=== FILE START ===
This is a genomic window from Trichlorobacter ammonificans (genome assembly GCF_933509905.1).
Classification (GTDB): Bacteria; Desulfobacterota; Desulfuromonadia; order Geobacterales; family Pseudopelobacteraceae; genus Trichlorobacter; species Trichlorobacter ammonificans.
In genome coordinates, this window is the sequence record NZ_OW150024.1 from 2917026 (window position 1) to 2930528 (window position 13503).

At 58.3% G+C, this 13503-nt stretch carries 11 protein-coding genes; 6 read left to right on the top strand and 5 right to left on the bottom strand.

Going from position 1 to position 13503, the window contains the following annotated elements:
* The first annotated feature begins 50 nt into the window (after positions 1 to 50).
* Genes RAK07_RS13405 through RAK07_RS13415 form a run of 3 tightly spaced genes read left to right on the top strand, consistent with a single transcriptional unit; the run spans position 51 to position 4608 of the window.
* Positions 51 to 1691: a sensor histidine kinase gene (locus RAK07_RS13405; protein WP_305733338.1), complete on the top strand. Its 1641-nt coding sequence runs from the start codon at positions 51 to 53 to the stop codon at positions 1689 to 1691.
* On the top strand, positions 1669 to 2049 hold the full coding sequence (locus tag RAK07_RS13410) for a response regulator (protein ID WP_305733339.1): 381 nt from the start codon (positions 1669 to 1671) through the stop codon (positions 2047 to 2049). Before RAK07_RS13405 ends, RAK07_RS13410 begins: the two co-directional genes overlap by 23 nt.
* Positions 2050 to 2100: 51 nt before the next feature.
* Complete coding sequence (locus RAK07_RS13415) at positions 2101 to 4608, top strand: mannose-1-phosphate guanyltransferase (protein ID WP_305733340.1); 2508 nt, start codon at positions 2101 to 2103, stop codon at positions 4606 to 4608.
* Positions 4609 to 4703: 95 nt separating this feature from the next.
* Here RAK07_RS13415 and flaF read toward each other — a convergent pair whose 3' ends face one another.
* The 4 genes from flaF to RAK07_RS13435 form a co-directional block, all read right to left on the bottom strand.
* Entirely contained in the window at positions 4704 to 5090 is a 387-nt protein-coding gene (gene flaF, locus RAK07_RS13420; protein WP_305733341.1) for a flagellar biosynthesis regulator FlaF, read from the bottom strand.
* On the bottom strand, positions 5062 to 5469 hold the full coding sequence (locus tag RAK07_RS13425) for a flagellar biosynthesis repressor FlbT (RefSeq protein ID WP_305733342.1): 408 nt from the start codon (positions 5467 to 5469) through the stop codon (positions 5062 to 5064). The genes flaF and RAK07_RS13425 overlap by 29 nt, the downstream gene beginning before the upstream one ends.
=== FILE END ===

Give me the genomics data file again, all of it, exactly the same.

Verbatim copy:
This is a genomic window from Trichlorobacter ammonificans (genome assembly GCF_933509905.1).
Classification (GTDB): Bacteria; Desulfobacterota; Desulfuromonadia; order Geobacterales; family Pseudopelobacteraceae; genus Trichlorobacter; species Trichlorobacter ammonificans.
In genome coordinates, this window is the sequence record NZ_OW150024.1 from 2917026 (window position 1) to 2930528 (window position 13503).

At 58.3% G+C, this 13503-nt stretch carries 11 protein-coding genes; 6 read left to right on the top strand and 5 right to left on the bottom strand.

Going from position 1 to position 13503, the window contains the following annotated elements:
* The first annotated feature begins 50 nt into the window (after positions 1 to 50).
* Genes RAK07_RS13405 through RAK07_RS13415 form a run of 3 tightly spaced genes read left to right on the top strand, consistent with a single transcriptional unit; the run spans position 51 to position 4608 of the window.
* Positions 51 to 1691: a sensor histidine kinase gene (locus RAK07_RS13405; protein WP_305733338.1), complete on the top strand. Its 1641-nt coding sequence runs from the start codon at positions 51 to 53 to the stop codon at positions 1689 to 1691.
* On the top strand, positions 1669 to 2049 hold the full coding sequence (locus tag RAK07_RS13410) for a response regulator (protein ID WP_305733339.1): 381 nt from the start codon (positions 1669 to 1671) through the stop codon (positions 2047 to 2049). Before RAK07_RS13405 ends, RAK07_RS13410 begins: the two co-directional genes overlap by 23 nt.
* Positions 2050 to 2100: 51 nt before the next feature.
* Complete coding sequence (locus RAK07_RS13415) at positions 2101 to 4608, top strand: mannose-1-phosphate guanyltransferase (protein ID WP_305733340.1); 2508 nt, start codon at positions 2101 to 2103, stop codon at positions 4606 to 4608.
* Positions 4609 to 4703: 95 nt separating this feature from the next.
* Here RAK07_RS13415 and flaF read toward each other — a convergent pair whose 3' ends face one another.
* The 4 genes from flaF to RAK07_RS13435 form a co-directional block, all read right to left on the bottom strand.
* Entirely contained in the window at positions 4704 to 5090 is a 387-nt protein-coding gene (gene flaF, locus RAK07_RS13420; protein WP_305733341.1) for a flagellar biosynthesis regulator FlaF, read from the bottom strand.
* On the bottom strand, positions 5062 to 5469 hold the full coding sequence (locus tag RAK07_RS13425) for a flagellar biosynthesis repressor FlbT (RefSeq protein ID WP_305733342.1): 408 nt from the start codon (positions 5467 to 5469) through the stop codon (positions 5062 to 5064). The genes flaF and RAK07_RS13425 overlap by 29 nt, the downstream gene beginning before the upstream one ends.